White supremacy isn’t harmless. But many Americans like to pretend it is.

It’s a new week in America, so we probably shouldn’t be surprised that Twitter has blown up with a picture of a majority-white class of teenage boys posing with the Seig Heil, a Nazi salute, dressed for what appears to be a school dance. Outside of a few boys, including one who confirmed he chose to abstain from doing the signal and that many of the classmates he was pictured with had bullied him for years, each was positively gleeful with joy in displaying a salute that recalls one of the most horrifying organizations in history, one which targeted Jews and other groups of people because of their identity, held them en masse in concentration camps, and systematically burned them alive.

What’s interesting to me is that the horrified uproar that launched on Twitter yesterday was actually a delayed response to the photo, and not one triggered by an act of literal violence–which is what usually forces the country to briefly face the consequences of white supremacist posturing. The photo of these students posing with the Nazi salute was released to the Baraboo community months and months ago. The photographer who took the picture (and who reportedly encouraged the boys to make the salute which he now claims was a ‘wave goodbye to parents’) had been displaying it on his website with no qualms. Parents had shared it on Facebook. Scores of adults were witness to this hearkening to one of the darkest periods of human history—to the point that they cheerfully helped spread it to their networks online—and evidently no one saw it as a problem that these boys were mirroring the markers of Nazis until a dude on Twitter questioned it.

It’s part of a larger pattern I’ve noticed in America, where people boldly communicate their support of race-based violence on all sorts of platforms (in New York Times interviews, on Twitter, on Gab, on Reddit) and witnesses to this—usually white people—bend over backwards to assure us that the implied and explicitly stated desires of the bigots—usually men—who virulently hate specific groups of people are nothing to worry about.

Friends of Dylan Roof, the white man who murdered 9 black people in a church in Charleston and had an online catalog of his genocidal fantasies, said the mass shooter “would talk about killing people, but none of us took him seriously.”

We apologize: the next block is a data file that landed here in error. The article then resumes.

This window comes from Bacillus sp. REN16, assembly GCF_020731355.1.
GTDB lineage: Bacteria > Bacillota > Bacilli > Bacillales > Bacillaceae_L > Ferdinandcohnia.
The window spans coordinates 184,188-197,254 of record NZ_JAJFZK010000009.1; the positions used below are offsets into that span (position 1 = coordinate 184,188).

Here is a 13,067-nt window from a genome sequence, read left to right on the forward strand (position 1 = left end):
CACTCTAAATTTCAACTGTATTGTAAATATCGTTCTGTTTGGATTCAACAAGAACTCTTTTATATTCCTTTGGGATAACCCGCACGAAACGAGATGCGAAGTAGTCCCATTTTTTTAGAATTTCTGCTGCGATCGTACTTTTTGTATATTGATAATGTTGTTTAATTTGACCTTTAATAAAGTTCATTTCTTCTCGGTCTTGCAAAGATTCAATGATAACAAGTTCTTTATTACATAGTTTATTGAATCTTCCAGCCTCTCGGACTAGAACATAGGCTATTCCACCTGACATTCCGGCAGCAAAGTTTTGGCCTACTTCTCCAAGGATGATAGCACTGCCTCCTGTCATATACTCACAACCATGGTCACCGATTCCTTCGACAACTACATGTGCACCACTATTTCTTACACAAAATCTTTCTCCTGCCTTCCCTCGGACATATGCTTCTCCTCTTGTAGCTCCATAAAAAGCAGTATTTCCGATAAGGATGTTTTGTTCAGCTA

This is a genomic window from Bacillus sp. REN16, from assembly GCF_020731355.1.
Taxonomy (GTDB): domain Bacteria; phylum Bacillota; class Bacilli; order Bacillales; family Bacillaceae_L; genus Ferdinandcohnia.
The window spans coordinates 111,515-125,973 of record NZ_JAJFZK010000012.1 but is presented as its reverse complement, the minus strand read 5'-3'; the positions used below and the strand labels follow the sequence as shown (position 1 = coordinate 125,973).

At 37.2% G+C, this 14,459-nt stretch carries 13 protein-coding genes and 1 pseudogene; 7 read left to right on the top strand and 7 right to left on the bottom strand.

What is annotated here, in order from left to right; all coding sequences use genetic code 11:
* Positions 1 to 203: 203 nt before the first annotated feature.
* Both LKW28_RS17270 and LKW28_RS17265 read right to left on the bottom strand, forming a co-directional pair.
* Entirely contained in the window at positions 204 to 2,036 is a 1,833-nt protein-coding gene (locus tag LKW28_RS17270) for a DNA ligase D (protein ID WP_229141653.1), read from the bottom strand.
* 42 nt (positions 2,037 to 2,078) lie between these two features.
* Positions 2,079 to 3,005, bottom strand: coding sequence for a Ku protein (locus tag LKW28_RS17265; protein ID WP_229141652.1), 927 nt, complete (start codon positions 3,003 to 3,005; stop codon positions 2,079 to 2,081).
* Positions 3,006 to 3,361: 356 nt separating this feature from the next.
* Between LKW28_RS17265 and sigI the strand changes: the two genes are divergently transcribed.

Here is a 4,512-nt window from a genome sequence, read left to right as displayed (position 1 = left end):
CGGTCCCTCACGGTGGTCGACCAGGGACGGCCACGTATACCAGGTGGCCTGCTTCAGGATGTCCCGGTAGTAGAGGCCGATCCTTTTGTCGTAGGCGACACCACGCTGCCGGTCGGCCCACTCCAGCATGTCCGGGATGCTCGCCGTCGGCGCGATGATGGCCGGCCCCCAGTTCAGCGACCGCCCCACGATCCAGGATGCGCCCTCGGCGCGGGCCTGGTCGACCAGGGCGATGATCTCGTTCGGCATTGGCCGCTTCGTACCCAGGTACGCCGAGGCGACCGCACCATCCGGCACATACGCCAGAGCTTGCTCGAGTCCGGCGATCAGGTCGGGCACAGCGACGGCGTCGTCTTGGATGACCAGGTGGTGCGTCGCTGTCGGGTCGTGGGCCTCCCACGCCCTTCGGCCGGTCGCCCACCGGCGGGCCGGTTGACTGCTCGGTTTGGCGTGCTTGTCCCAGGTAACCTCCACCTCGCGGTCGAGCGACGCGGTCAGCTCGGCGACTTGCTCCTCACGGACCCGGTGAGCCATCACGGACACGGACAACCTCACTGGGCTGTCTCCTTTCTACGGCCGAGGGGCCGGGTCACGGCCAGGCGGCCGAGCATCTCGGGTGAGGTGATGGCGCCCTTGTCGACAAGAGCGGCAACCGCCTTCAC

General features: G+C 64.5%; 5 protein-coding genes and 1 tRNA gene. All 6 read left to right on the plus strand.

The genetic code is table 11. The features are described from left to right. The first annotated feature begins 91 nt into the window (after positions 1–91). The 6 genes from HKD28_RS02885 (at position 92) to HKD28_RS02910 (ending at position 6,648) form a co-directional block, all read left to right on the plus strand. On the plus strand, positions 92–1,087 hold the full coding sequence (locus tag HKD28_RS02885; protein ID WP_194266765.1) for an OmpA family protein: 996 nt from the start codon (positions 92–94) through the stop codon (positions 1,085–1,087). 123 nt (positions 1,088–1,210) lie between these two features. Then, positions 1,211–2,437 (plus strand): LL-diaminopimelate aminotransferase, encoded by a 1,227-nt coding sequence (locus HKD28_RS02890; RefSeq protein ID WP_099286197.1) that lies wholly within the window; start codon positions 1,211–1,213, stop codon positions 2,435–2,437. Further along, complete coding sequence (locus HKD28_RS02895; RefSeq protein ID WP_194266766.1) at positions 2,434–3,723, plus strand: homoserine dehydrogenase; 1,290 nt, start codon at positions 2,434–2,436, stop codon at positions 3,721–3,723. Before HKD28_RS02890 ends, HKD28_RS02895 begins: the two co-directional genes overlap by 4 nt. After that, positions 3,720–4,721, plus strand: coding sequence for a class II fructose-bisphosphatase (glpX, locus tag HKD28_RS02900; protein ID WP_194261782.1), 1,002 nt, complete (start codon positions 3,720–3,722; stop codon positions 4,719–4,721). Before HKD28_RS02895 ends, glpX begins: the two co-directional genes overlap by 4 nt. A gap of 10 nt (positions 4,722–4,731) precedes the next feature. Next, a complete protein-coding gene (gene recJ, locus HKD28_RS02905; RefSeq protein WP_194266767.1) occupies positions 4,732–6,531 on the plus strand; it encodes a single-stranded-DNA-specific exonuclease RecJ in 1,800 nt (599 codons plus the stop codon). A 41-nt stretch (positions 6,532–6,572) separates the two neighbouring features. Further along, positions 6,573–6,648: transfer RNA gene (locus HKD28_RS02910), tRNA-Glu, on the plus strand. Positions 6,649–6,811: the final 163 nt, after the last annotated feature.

Cesar Sayoc, the Trump supporter who sent pipe bombs to a number of President Trump’s favorite public punching bags–including Jewish philanthropist George Soros, drove around in a van emblazoned with pictures of Democrats with red-targets over their faces, was known by his family and coworkers as a man who regularly sent racist texts, had run-ins with law enforcement due to previous bomb threats, and was asked to park his delivery van in a discreet area at the job where he worked earlier this year because, according to his former boss, it displayed:

“…puppets with their heads cut off, mannequins with their heads cut off, Ku Klux Klan, a black person being hung, anti-gay symbols, torchings, bombings, you name it, it was all over his truck,”

She added, “He always talked about ‘if I had complete autonomy none of these gays or these blacks would survive.”

The man who opened fire on a yoga class in California, killing two women and then himself, had shouted over and over again—seemingly into the void—about his violent inclinations. He publicly fantasized about molesting, raping, and killing women. He complained about ‘the invasion of Central American children’, admired the Toronto misogynist who shot 20 people because he couldn’t get a date, and recorded songs on Soundcloud like one called ‘Who let the F*gs’ out.  All over the internet, and in real life, he was positively brimming with the desire to have a human target on which to spend his rage.

I admit to being confounded by America’s steadfast adherence to free speech that often makes itself known most fervently when in defense of views that explicitly threaten the person-hood of huge swaths of people. Like the love of guns, the support of a theoretical ideal—that one should be able to say and wield whatever they want, no matter how abhorrent or dangerous—seems to hold more value here than the real human lives which are increasingly sacrificed for those inflexible rights.